In other words, the new model took the money out of petrol. Big box stores weren’t selling fuel cheap because they wanted to profit on it — they were selling it cheap because they were going to make a profit on all the other stuff consumers purchased after they bought their petrol.
And this model is now finding its way into the more traditional petrol-buying locations. WaWa, for example, one of the Norteastern US’s most famous chain of convenience store filling stations, has recently opened several new locations in downtown Philadelphia that don’t sell petrol at all. And what this means is that even when petrol prices do go back up (as they’ve already started to do at the beginning of the year and are predicted to do more in 2018) we won’t start seeing lots of new filling stations popping up to take advantage.
Even electric vehicles aren’t likely to put a damper on this new model — because if you have to stop and recharge your battery you’ll still be following that up with your regular filling station habits, like buying a cup of coffee or a banana. “If you were to ask the general public: 'How do you feel about gas filling stations going away and still being able to fuel?' A significant percentage would say it sounds good. But if you say you lose the sandwich and drink and all the other things beyond the gas, then the conversation changes,” says Lenard.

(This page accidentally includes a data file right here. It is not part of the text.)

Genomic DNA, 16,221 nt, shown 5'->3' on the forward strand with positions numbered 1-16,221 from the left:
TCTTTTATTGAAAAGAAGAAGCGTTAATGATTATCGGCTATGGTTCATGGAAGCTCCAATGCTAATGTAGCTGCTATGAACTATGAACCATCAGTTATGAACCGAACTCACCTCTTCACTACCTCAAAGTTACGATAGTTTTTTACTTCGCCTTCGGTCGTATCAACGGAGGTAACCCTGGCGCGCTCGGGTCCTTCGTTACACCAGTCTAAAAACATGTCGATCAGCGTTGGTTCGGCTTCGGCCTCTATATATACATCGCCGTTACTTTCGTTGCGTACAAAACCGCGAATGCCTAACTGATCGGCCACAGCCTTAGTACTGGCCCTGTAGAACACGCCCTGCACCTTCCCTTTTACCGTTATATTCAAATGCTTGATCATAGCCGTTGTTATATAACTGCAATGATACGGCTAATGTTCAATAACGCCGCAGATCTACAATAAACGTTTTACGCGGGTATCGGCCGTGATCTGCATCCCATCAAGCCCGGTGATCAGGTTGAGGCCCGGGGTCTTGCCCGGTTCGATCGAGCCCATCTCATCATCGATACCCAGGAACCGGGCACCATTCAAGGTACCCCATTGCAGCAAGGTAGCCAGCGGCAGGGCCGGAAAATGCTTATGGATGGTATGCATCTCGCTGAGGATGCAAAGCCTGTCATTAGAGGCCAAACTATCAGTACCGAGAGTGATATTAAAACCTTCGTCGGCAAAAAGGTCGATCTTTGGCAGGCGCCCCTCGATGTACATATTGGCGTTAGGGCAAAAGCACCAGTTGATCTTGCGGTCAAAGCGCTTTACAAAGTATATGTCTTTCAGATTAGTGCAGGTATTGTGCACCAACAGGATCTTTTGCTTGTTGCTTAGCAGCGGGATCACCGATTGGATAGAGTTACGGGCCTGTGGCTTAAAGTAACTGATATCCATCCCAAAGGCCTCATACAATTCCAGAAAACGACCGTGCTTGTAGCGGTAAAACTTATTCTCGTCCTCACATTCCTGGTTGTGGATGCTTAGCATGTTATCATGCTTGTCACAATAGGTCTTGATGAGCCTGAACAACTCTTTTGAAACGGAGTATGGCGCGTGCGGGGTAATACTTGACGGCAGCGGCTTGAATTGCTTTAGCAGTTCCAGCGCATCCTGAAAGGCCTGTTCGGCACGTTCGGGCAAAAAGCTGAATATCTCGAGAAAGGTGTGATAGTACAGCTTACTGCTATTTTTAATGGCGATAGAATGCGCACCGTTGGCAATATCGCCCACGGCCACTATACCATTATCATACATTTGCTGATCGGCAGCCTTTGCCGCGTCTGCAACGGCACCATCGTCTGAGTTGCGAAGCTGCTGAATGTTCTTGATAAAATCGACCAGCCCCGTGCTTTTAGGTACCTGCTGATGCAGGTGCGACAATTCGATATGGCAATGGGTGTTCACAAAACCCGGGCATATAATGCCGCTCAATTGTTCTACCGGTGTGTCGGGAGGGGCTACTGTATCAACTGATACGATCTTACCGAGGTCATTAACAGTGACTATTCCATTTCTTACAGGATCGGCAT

The only thing that could eventually upend this model, he says, is the inevitable future of autonomous vehicles.
Those cars, he says, will make all the decisions about where and when to stop for refueling. And no one knows for sure what a petrol station will look like when it’s no longer catering to the whims of the consumer — but instead trying to predict the needs of the computer running their cars.